Rhapsody on a Windy Night

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Rhapsody on a Windy Night This modernist text reflects the conflicted emotions and perspectives regarding the war and its aftermath. The odd an almost non-sensual literature presented by T. S. Elliot is enhances by the detailed imagery he embodies. Corresponding with the modernist literature movement, Elliot manifests Surrealist notions of an unconscious, abstract and dream-like atmosphere within his poetry, utilising the subconscious mind as a medium.

As Rhapsody on a Windy Night depict mainly the themes of isolation, hopelessness and lack or loss of affection without society, as does Rene Magritte’s Les profondeurs du plaisir, which translates directly into The Depths of Pleasure. The themes of isolation, hopelessness and insanity are heightened greatly through the use of imagery and allusions. As the opening of the poem originates at midnight ‘the gloomiest’ time of the night with the only source of light irradiating from the moon, the only things can be seen through the moonlight indicating the importance of the moon.

In a traditional sense, the moon was seen to represent the womanly grace associated with physic, intuitive and mysteriousness yet also in a way presenting a dark nature welded in a realm between the conscious and the unconscious. The fragile wordings embody the compassionate feats of the feminine and motherly side of the moon as she tenderly ‘smooths the hair of the grass. ’ However there is a radical change in tone as ‘A washed-out smallpox cracks her face. As this line is ambiguous as to whether the persona was referring to the moon or a woman’s facial features or perhaps both. However in the artwork, a depiction of a crescent moon illuminates to a different notion of the beginning of a renewal cyclic change. The loss of affection throughout the poem is seen as a one of the most significant resulting in various forms of alienation. A prime example of such a theme can be seen through the image of the prostitute within the poetry.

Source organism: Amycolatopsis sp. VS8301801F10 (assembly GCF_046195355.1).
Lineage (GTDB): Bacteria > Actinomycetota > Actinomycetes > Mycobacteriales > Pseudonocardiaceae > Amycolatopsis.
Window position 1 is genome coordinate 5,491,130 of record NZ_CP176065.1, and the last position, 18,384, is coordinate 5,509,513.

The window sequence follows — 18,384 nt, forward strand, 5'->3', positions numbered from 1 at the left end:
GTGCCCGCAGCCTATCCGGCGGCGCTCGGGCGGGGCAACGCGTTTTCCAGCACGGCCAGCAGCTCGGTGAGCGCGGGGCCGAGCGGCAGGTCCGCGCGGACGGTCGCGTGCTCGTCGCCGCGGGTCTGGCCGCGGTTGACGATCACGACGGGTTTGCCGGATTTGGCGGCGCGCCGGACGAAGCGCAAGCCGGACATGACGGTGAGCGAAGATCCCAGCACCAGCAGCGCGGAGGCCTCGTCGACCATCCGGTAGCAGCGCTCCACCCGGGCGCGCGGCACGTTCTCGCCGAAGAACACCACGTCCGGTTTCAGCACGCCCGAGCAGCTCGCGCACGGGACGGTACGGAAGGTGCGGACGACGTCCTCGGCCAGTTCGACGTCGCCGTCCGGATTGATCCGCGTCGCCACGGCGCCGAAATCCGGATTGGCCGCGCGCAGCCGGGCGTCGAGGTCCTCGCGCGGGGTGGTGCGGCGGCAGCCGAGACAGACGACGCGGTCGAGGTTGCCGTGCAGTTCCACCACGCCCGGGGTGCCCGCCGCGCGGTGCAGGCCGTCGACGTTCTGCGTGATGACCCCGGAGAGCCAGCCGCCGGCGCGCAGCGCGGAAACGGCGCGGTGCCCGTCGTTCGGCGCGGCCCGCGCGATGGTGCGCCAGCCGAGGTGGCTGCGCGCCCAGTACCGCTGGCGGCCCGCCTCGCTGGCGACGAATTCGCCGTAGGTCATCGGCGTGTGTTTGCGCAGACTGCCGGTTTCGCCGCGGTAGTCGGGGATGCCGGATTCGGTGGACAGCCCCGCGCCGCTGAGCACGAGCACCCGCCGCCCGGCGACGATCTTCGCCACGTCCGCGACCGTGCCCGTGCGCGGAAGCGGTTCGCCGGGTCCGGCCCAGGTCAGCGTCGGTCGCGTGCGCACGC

Although she may appear generally as a sexual predator attempting to lure degenerate men for their wealth, a surrealist interpretation may delve deeper into the latent and suppressed nature of the subconscious. The notion of the loss of affection is accentuated as the persona observes the woman with the ‘crooked pin’ eye. When observing a prostitute in a Surrealist circumstance it may initiate our sense of guilt and uncertainty or a sense of inadequacy of ‘prostituting’ our talents to the world.

In this particular artwork, the woman characterized from Magritte’s Les profondeurs du plaisir, is seen exposing her bare self to the world in such a manner. As of this picture, the isolation of communication is fairly prominent as the woman stares out her window towards the waning moon residing in the horizon amongst the broad spectrum of water. Through her nudity, an almost certain assumption of her prostitution is almost inevitable.

Her body physique in the artwork can be interpreted as stiff, perhaps in response from her supposed occupation accenting the theme of the deprivation of affection. Being deprived of such endearment causes alienation both personally and within a society. Elliots’ attempt to show such events can be witnessed as he describes the border of dress as torn and stained with sand. Overall. Elliot limits each viewer’s knowledge of the persona and his surrounding intending to materialise different emotional response from each in the layers of each subconscious mind.